Food insecurity is just one of the ways coronavirus (COVID-19) pandemic has impacted our campus and community. Under normal circumstances, around 1.3 million Illinoisans face hunger each year. According to Feeding Illinois, the pandemic is projected to increase that number to close to 2 million by the end of the year, which means that many people are facing these challenges for the first time. This increase also applies to college students, who are seeking assistance at record rates. At the end of the spring semester, 3 out of 5 college students said they were facing food, housing, or other basic needs insecurities. More than one-third of working college students reported being laid off from their job during the pandemic, adding even more uncertainty to their situation.
Students from traditionally marginalized groups are at an even higher risk for facing these challenges. A study conducted by The Hope Center for College, Community, and Justice found that 74 percent of indigenous students and 71 percent of Black students were facing basic needs insecurities, compared to 52 percent of white students. Carrie Welton, the director of The Hope Center is quoted as saying, “We know that post-secondary attainment is one of the most reliable pathways to economic security, so until we address these systemic barriers that are overwhelmingly, disproportionately racially driven, we’re going to continue to see massive racial wealth and income gaps because these barriers start at some of the earliest stages of our lives and … all the way through.”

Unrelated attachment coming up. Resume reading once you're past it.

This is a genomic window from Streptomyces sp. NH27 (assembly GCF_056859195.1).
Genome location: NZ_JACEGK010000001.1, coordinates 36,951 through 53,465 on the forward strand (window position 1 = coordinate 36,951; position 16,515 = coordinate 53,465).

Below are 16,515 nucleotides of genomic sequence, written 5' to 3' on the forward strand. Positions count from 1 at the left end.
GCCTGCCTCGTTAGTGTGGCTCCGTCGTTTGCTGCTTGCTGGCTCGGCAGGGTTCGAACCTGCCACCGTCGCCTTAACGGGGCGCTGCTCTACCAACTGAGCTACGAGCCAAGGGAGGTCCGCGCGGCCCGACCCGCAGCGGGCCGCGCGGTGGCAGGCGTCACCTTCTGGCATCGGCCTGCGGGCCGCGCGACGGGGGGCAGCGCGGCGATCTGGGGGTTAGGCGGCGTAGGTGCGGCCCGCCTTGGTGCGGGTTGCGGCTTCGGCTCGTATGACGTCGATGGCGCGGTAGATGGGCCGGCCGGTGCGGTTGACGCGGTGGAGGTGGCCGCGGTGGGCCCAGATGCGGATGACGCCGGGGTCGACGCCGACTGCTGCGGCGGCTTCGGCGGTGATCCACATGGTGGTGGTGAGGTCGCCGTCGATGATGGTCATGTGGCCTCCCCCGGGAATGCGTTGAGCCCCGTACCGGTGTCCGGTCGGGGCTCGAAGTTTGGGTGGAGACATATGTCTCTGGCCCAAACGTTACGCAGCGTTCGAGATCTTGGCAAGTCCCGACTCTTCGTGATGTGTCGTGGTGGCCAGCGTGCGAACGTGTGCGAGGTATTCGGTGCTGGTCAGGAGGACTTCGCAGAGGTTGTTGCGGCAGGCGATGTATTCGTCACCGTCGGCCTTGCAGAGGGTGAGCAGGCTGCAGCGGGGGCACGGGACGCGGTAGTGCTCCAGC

Food insecurity is harmful at any stage of life, and for college students it can have an adverse effect on grades and future career goals. It is vital that these needs be addressed so that anxiety over food does not have to be a barrier to any student’s education, and many colleges and universities are doing what they can to alleviate this burden. Despite the pervasiveness of food insecurity, many students are unaware of the resources available to them. At Illinois State University and in Bloomington-Normal, there are a number of resources that students can utilize. The School Street Food Panty, for one, is open to ease the financial burden of buying groceries for students. The pantry is located at the First United Methodist Church and is open Fridays from 4-6 p.m. All you need to bring is your student ID card and a mask! Visit the School Street Food Pantry site more information. Students can also call the National Hunger Hotline at 1-866-3-HUNGRY or 1-877-8-HAMBRE for more information on food banks and other assistance programs in their community.